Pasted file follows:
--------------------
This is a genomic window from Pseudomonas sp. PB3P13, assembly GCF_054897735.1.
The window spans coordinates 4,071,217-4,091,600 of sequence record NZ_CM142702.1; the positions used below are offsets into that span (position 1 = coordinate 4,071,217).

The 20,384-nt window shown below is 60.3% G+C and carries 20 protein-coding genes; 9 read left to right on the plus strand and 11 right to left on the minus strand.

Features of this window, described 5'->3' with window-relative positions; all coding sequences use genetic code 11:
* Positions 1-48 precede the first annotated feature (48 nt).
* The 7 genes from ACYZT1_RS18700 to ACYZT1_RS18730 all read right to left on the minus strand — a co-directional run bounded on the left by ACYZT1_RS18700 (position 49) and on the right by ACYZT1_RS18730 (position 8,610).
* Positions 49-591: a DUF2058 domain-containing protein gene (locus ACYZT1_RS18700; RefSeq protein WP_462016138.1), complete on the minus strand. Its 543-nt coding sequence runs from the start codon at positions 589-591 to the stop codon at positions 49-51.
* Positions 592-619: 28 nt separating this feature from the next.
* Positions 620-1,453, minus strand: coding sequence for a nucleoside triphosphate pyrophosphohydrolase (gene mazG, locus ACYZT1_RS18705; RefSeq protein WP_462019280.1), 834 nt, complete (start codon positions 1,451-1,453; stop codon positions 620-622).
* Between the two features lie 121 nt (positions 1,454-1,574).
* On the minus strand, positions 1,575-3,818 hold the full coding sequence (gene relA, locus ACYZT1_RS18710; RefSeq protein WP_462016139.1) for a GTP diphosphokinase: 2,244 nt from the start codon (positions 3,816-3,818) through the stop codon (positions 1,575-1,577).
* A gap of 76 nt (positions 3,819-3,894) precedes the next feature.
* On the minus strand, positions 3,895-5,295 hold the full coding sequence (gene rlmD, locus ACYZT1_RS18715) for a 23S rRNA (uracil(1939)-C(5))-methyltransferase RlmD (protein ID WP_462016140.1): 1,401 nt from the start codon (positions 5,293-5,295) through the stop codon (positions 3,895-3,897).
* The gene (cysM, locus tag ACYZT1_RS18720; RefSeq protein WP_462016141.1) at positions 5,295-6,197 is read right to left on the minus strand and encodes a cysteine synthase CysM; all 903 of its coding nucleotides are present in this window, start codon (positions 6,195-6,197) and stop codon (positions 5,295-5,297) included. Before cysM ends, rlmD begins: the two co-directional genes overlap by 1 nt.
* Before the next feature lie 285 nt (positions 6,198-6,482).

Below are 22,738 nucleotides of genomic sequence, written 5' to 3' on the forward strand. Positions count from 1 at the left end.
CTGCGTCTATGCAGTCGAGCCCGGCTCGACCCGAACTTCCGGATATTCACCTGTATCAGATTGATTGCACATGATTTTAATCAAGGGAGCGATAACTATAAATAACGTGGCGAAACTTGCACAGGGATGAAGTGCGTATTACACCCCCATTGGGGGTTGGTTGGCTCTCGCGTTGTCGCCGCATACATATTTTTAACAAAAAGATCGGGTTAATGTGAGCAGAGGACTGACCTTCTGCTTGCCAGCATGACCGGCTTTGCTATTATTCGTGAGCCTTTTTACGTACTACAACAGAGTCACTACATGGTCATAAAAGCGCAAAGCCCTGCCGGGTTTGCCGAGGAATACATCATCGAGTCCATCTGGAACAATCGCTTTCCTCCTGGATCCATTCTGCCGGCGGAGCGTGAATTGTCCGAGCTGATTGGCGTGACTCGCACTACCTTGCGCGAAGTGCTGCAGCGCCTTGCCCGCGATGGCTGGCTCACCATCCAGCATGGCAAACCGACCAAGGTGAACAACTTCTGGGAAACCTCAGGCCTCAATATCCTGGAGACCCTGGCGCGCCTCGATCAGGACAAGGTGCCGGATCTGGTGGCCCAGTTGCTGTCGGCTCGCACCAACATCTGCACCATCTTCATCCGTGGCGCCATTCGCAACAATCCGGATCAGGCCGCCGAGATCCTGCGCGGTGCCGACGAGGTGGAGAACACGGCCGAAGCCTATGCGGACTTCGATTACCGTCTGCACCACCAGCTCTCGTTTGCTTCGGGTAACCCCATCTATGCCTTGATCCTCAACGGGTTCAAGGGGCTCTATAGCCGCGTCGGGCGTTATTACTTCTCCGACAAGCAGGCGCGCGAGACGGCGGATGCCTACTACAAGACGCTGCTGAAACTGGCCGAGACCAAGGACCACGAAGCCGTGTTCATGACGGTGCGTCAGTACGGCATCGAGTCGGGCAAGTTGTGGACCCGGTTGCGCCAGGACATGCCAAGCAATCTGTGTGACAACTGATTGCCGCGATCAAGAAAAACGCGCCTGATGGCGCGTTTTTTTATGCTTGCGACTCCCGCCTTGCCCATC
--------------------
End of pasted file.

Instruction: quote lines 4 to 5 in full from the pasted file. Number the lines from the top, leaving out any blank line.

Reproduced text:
Features of this window, described 5'->3' with window-relative positions; all coding sequences use genetic code 11:
* Positions 1-48 precede the first annotated feature (48 nt).